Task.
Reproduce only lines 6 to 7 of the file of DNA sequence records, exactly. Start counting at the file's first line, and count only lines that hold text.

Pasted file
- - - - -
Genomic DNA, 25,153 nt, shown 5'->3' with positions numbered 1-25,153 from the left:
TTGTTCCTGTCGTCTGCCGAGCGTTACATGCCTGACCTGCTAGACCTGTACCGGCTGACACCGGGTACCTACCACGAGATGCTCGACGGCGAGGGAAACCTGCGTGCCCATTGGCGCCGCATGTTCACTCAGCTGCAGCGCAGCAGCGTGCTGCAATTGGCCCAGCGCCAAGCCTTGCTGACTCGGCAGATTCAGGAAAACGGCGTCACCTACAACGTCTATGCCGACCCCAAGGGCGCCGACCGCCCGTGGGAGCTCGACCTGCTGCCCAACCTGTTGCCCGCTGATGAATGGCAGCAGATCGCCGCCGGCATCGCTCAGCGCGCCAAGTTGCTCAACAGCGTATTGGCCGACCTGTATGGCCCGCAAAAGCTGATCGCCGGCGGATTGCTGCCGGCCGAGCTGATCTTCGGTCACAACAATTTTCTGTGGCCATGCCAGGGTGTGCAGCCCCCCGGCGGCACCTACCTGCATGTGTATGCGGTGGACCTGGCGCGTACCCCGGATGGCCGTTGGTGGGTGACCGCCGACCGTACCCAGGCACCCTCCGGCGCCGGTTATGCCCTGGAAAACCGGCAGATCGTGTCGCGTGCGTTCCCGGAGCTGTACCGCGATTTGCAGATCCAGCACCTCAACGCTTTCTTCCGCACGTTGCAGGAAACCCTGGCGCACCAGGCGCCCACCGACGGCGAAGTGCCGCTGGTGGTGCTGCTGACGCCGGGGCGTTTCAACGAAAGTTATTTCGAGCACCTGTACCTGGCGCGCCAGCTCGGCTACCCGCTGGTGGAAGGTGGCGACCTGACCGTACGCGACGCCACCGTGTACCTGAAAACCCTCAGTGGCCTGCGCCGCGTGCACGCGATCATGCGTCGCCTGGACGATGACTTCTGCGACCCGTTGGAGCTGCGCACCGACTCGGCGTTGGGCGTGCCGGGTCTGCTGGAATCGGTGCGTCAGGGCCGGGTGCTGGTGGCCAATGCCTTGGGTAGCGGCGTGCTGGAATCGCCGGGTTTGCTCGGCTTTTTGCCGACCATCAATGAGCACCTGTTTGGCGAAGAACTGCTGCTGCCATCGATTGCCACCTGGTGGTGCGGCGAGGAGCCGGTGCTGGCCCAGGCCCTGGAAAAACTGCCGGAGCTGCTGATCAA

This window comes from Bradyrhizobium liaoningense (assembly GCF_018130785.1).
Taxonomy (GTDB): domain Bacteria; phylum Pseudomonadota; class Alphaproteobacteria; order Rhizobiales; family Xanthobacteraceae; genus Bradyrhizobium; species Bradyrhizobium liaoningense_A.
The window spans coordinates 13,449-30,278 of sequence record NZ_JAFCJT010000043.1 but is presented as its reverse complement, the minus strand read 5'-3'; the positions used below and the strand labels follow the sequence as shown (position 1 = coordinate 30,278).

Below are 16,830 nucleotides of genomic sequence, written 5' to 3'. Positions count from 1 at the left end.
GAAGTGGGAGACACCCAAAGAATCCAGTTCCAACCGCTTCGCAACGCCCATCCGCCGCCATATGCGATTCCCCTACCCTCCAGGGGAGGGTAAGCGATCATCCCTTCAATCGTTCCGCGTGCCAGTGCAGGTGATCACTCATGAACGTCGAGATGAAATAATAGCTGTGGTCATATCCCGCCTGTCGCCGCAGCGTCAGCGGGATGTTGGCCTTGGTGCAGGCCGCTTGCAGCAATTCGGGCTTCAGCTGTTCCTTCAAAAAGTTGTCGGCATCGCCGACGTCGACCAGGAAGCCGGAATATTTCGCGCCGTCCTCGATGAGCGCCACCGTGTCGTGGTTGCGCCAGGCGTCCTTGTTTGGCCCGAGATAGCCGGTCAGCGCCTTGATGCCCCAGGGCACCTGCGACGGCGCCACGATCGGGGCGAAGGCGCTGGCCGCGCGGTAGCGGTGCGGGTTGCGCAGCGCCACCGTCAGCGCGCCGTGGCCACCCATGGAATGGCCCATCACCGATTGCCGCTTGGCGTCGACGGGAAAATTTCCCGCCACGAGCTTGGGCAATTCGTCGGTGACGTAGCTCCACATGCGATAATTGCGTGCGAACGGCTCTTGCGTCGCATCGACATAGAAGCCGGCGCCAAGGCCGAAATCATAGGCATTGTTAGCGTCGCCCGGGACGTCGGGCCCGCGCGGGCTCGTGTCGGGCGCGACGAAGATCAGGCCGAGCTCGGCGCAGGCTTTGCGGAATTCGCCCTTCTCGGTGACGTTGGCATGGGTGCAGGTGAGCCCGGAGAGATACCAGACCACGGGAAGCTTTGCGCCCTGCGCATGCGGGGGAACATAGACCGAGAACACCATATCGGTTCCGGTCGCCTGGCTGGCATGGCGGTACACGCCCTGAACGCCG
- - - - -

Below are 16,830 nucleotides of genomic sequence, written 5' to 3'. Positions count from 1 at the left end.
GAAGTGGGAGACACCCAAAGAATCCAGTTCCAACCGCTTCGCAACGCCCATCCGCCGCCATATGCGATTCCCCTACCCTCCAGGGGAGGGTAAGCGATCATCCCTTCAATCGTTCCGCGTGCCAGTGCAGGTGATCACTCATGAACGTCGAGATGAAATAATAGCTGTGGTCATATCCCGCCTGTCGCCGCAGCGTCAGCGGGATGTTGGCCTTGGTGCAGGCCGCTTGCAGCAATTCGGGCTTCAGCTGTTCCTTCAAAAAGTTGTCGGCATCGCCGACGTCGACCAGGAAGCCGGAATATTTCGCGCCGTCCTCGATGAGCGCCACCGTGTCGTGGTTGCGCCAGGCGTCCTTGTTTGGCCCGAGATAGCCGGTCAGCGCCTTGATGCCCCAGGGCACCTGCGACGGCGCCACGATCGGGGCGAAGGCGCTGGCCGCGCGGTAGCGGTGCGGGTTGCGCAGCGCCACCGTCAGCGCGCCGTGGCCACCCATGGAATGGCCCATCACCGATTGCCGCTTGGCGTCGACGGGAAAATTTCCCGCCACGAGCTTGGGCAATTCGTCGGTGACGTAGCTCCACATGCGATAATTGCGTGCGAACGGCTCTTGCGTCGCATCGACATAGAAGCCGGCGCCAAGGCCGAAATCATAGGCATTGTTAGCGTCGCCCGGGACGTCGGGCCCGCGCGGGCTCGTGTCGGGCGCGACGAAGATCAGGCCGAGCTCGGCGCAGGCTTTGCGGAATTCGCCCTTCTCGGTGACGTTGGCATGGGTGCAGGTGAGCCCGGAGAGATACCAGACCACGGGAAGCTTTGCGCCCTGCGCATGCGGGGGAACATAGACCGAGAACACCATATCGGTTCCGGTCGCCTGGCTGGCATGGCGGTACACGCCCTGAACGCCG